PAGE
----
After Obama's speech on the night of his Iowa victory, pundits began to speak about his ascension to Democratic frontrunner in terms of a veritable movement. But witnessing his campaign stops here, this movement seems less like a political one than a religious one. Earlier in his campaign, Obama spoke quite openly about his belief in Jesus Christ, reaching out to Christian voters with tales of his conversion and the role faith has played in his life.
In New Hampshire, this week, he's talking to people about salvation as well. But this time it's our salvation, and the messiah's word he's spreading is his own. And it's this godly fervor, not a political one, which may well be galvanizing the grassroots youth effort not just in New Hampshire, but across the country.
Obama's sermons setting forth his own transcendent leadership are not accidentally Christian in nature. He's internalized this practice so deeply that he's already joking about it in his stump speech. Like a pastor who asks first-time church-goers to raise their hands at the beginning of the sermon, he requests a show of undecided voters and beams his kilowatt smile upon them, saying "A light will shine down from somewhere. You will experience an epiphany." In the chortles of the crowd, you can practically hear the angels sing.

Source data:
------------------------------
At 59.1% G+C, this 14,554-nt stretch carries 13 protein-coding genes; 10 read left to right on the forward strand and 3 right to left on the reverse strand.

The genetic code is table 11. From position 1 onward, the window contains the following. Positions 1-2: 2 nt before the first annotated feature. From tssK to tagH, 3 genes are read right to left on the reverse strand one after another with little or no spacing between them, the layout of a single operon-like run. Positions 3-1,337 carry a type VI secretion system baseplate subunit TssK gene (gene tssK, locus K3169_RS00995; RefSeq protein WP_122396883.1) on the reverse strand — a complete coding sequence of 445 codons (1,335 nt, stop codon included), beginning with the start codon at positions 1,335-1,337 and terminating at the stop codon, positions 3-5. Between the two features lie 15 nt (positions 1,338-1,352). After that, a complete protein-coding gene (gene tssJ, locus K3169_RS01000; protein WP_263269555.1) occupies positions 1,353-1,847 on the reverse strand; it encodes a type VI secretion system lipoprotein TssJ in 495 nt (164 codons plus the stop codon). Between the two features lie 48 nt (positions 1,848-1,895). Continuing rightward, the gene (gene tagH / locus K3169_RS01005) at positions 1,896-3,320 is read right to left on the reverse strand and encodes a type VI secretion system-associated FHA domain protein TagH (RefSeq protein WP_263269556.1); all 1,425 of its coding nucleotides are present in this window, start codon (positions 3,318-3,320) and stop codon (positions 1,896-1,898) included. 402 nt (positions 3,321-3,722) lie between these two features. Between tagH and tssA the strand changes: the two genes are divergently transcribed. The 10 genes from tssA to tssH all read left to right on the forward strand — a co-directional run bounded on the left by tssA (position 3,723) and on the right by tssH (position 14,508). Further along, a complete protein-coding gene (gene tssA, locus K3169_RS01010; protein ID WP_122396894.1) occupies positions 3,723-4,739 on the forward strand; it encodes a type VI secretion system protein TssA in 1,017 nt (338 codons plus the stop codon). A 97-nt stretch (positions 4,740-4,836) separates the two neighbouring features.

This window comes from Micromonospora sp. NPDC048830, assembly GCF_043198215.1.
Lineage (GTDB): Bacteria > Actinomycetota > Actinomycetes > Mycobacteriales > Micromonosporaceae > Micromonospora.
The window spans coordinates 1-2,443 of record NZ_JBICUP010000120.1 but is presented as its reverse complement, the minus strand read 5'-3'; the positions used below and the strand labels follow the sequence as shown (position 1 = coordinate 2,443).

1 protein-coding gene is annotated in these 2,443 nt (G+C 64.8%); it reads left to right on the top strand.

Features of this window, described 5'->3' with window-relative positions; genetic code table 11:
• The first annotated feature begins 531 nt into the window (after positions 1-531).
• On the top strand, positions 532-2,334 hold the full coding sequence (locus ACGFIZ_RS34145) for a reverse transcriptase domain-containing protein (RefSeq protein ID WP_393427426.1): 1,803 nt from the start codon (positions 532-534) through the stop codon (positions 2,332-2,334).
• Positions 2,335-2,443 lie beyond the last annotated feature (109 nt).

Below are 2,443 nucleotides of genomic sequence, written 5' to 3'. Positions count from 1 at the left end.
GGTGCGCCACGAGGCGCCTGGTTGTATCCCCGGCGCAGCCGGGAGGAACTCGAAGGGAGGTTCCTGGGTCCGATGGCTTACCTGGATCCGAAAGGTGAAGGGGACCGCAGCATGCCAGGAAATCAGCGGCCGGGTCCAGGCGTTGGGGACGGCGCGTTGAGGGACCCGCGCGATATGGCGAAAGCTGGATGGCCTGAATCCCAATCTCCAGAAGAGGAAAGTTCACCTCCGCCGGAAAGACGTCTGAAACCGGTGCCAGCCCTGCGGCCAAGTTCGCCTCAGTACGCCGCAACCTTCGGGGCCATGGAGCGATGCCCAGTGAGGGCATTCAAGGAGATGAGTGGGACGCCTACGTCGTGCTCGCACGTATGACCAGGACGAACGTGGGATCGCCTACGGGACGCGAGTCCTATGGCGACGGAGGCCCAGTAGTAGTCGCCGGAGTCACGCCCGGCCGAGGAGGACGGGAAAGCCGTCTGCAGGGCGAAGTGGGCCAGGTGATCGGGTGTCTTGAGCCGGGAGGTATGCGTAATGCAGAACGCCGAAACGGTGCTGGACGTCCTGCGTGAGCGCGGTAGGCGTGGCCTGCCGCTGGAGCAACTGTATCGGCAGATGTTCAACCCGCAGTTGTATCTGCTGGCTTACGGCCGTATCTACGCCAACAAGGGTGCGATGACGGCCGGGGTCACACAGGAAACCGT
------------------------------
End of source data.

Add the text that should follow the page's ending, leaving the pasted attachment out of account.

It's not his own resurrection Obama preaches, but that of the country, and that of ourselves. His litany on hope has basically nothing to do with politics and everything to do with incandescent inspiration.
Obama Recast As MLK, Jesus, Leading Spiritual Youth Movement, by Lauren Sandler. Huffington Post January 8, 2008.